Do you ever find yourself noticing a little voice in your head that says things like:
I should be exercising more.
I should cook more.
Maybe these ones sound familiar:
I should probably be earning more by now.
I should save more money instead of spending it all on travel.
I should buy a house.
I should have taken that gap year.
I should be able to hold a downward dog without wanting to frigging DIE.
I should set more time aside for relaxation.
Sound familiar? Speaking to yourself this way, even on an unconscious level, doesn’t make you crazy – it makes you human. We all have our own ‘shoulds’ and ‘shouldn’ts’ and often they can start to really get the better of us. Lately my negative self-talk has been more prominent than I would like, so I thought I’d share my experience.
About four months ago there were a couple of relatively major changes in my life – I relocated to a new city, and I completed my yoga teacher training. These experiences share common characteristics. Both can be exciting and uplifting, bringing new opportunities, new surroundings, and a chance to re-imagine your life and the way you live it. However, I also found (not uncommonly) that moving somewhere new and undertaking a YTT can each bring feelings of self-doubt and self-worth to the surface. I am naturally quite a motivated person and I thrive on setting goals for myself, and taking steps to achieve them. This has a potentially negative flip-side where I set the bar so high for myself that it’s very easy to fall short of my own astronomical expectations. Working in a self-regulated business environment like the health and wellness industry or the performing arts can increase this propensity for self-criticism – there might not be an external employer or permanent colleagues to regulate our expectations of our own achievements.
So, what can we do about this? As a wise person once said to me, “If somebody spoke to you the same way you speak to yourself, do you know what you’d call them? A bully!” Rather than bully ourselves, we can cultivate an internal monologue focused on positive language and compassionate self-talk. For example, imagine yourself in a yoga class on a Thursday evening. It’s been a long week, you’ve felt a little undermined at work, and you’re feeling like you’re not much chop at anything. Throughout the whole class you just feel off your game, literally falling out of balancing poses, struggling to connect to your breath, and you start to feel incredibly overcome and frustrated.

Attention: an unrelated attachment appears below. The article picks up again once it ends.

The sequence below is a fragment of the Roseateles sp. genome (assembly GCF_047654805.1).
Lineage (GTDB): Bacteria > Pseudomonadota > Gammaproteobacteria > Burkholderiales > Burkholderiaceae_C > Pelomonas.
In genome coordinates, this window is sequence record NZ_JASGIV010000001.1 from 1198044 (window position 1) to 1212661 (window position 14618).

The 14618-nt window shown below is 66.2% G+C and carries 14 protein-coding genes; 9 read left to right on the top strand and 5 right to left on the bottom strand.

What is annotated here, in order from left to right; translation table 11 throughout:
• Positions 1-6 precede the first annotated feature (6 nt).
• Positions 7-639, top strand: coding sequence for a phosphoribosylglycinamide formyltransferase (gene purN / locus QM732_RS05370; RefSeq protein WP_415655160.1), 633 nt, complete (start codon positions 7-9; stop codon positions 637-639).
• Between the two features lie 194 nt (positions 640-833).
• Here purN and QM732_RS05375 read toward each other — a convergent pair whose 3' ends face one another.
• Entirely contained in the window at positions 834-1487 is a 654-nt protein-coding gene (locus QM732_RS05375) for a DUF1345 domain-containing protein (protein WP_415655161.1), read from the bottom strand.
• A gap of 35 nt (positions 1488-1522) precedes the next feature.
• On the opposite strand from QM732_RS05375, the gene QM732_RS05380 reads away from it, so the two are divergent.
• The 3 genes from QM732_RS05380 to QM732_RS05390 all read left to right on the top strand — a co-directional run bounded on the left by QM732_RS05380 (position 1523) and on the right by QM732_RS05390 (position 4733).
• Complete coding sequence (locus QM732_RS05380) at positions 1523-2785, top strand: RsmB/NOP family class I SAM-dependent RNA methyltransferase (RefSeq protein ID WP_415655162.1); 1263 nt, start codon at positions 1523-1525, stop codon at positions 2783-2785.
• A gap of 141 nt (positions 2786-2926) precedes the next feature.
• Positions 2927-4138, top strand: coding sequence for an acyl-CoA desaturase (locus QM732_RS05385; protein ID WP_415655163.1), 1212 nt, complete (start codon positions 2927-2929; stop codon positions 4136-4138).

I’m not improving at all. I don’t know why I bother to come to these classes.
Instead of allowing yourself to slip into negative self-talk, try encouraging yourself. Imagine the things that your favourite teacher or best friend would say to you if they saw you having a tough day in class or at work.
You’re doing great!
Just keep breathing.
You’re so much stronger than you think you are.
This might sound lame, but it’s a lot better than the alternative. After all, if your mind is going to be busy with a million thoughts, you may as well make them nice to listen to, right? And after a while, this positive reinforcement and self-encouragement will actually become the norm. This doesn’t stop at what you’re thinking on the inside, either – writing down positive affirmations and the start and/or end of each day is proven to benefit mental health, improve self-confidence and actually assist us in reaching our goals.
In yoga we learn about the yamas and niyamas – ettiqual rules of thumb for how we interact with the world around us, and how we interact with ourselves. For me, one of the things that I will continue to work on throughout my practice is the balance between the niyama tapas (internal ‘fire’ or self-discipline) and the yama ahimsa (compassion). In the ashtanga vinyasa yoga tradition, we dedicate ourselves to a rigorous practice in which determination, focus and self-discipline help to cultivate self-awareness and ultimately peace within and without. However, we must temper these aspects of our practice with compassion towards ourselves, both on and off the mat. The next time you catch yourself thinking ‘I should….’, just stop and notice your self-talk. Do you like what you hear? Does it make you feel good? If it doesn’t, go ahead and change it. Be your own cheerleader – life gives us enough challenges without having to constantly defend yourself against your own negative thoughts too.
Namaste yogis, enjoy your practice!